You are using an older browser version. Please use a supported version for the best MSN experience.

SA hospital waiting times not good enough

AAP logoAAP 29/07/2016

South Australia's hospital emergency rooms are among the slowest in the country, despite the state having a higher than average number of beds, a national report says.

Data from the Australian Institute of Health and Welfare shows the percentage of emergency patients in South Australia seen on time - that is within 10 minutes - was just 69 per cent in 2014-15.

The only region behind SA was the Northern Territory, where 62 per cent of emergency patients were seen on time.

This compares to 83 per cent in Western Australia and Tasmania, 82 per cent in NSW, 80 per cent in Victoria, 78 per cent in the ACT and 77 per cent in Queensland.

South Australia's poor ranking is despite the state boasting 2.9 hospital beds for every 1000 people compared to the national average of 2.6.

South Australian Premier Jay Weatherill says there is no denying the state's hospital system needs reform but the government's Transforming Health initiative is a step in the right direction.

Emergency Department of Flinders Medical Centre © Provided by AAP Emergency Department of Flinders Medical Centre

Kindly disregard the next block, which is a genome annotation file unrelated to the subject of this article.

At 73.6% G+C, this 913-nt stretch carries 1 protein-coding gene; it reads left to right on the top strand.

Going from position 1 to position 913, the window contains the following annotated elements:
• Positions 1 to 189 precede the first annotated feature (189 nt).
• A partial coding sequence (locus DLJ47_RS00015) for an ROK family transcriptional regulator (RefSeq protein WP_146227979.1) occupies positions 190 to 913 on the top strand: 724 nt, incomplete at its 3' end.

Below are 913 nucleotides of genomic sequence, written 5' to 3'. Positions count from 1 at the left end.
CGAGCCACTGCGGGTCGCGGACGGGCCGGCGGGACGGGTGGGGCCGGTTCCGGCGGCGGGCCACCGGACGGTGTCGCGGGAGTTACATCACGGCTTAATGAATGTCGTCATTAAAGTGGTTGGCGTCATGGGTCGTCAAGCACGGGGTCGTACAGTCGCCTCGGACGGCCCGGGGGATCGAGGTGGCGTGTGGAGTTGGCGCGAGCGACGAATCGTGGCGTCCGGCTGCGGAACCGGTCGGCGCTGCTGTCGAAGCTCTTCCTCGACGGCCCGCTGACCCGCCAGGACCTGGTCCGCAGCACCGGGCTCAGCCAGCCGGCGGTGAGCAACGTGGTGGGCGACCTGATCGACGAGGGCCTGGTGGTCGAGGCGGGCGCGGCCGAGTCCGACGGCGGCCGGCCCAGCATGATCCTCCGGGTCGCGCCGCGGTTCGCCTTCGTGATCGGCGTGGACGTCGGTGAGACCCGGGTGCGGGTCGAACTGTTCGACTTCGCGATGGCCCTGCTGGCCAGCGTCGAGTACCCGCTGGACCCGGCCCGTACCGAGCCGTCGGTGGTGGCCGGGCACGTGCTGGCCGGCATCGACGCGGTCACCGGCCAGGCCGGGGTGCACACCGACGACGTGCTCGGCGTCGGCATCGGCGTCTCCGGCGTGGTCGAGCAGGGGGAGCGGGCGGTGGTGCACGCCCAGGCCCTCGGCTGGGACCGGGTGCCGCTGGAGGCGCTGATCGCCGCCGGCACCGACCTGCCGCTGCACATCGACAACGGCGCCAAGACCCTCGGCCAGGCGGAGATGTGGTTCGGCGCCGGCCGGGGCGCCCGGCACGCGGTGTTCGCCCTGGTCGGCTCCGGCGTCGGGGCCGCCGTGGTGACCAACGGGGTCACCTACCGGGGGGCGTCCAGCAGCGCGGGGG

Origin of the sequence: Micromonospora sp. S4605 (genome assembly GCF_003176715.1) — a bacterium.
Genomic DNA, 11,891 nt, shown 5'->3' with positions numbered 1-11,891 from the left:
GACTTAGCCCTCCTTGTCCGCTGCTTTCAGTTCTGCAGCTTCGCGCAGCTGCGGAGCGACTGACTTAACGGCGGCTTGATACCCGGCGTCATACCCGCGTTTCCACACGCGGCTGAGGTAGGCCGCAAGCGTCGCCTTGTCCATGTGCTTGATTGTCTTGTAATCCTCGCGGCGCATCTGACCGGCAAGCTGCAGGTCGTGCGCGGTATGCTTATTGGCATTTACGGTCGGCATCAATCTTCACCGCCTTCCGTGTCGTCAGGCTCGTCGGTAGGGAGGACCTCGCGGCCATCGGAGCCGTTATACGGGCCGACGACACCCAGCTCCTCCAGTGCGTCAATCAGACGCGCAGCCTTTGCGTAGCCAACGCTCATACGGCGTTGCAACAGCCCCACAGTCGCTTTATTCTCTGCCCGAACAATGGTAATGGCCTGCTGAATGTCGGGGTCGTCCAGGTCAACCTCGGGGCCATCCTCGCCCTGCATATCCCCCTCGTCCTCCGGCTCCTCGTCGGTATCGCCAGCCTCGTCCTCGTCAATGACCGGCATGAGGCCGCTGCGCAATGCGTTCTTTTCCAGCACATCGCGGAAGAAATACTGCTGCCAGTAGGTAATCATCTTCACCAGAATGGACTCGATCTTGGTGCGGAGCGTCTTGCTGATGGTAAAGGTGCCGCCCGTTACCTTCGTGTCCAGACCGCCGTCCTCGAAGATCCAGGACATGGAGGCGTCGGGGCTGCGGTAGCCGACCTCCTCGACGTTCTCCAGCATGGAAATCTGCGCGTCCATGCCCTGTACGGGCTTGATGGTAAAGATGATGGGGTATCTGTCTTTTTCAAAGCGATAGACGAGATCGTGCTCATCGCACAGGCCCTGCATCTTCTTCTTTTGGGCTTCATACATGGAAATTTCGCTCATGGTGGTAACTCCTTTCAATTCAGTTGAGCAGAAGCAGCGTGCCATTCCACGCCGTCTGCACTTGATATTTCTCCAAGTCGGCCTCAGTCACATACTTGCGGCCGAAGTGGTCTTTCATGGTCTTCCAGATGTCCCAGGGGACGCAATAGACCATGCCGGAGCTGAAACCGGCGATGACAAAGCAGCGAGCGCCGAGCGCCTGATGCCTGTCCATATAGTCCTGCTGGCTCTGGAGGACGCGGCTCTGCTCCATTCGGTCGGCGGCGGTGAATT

"There is nobody who thinks we can keep going on with our hospital system the way it is. It is an incredibly expensive system," Mr Weatherill told FiveAA on Friday.

"Obviously we are committed to still paying the dough, but we just want it also to deliver great results.

"If you've got a series of emergency departments in a series of hospitals what you get is this perpetual interruption of the flow of work throughout the hospital.

"Transforming Health is really about having centres of excellence in certain places where you do things really well, really quickly and efficiently and you use other hospitals for other purposes."

Opposition Leader Steven Marshall said a more centralised system would only make it harder for people to know where to go in a medical emergency.

"People don't know what services are going to be offered at what emergency department at what time of the day. It's causing confusion," he told FiveAA.

"It's going from bad to worse. We're the worst in the nation, the worst state in the nation, but most worryingly, we're going backwards."

image beaconimage beaconimage beacon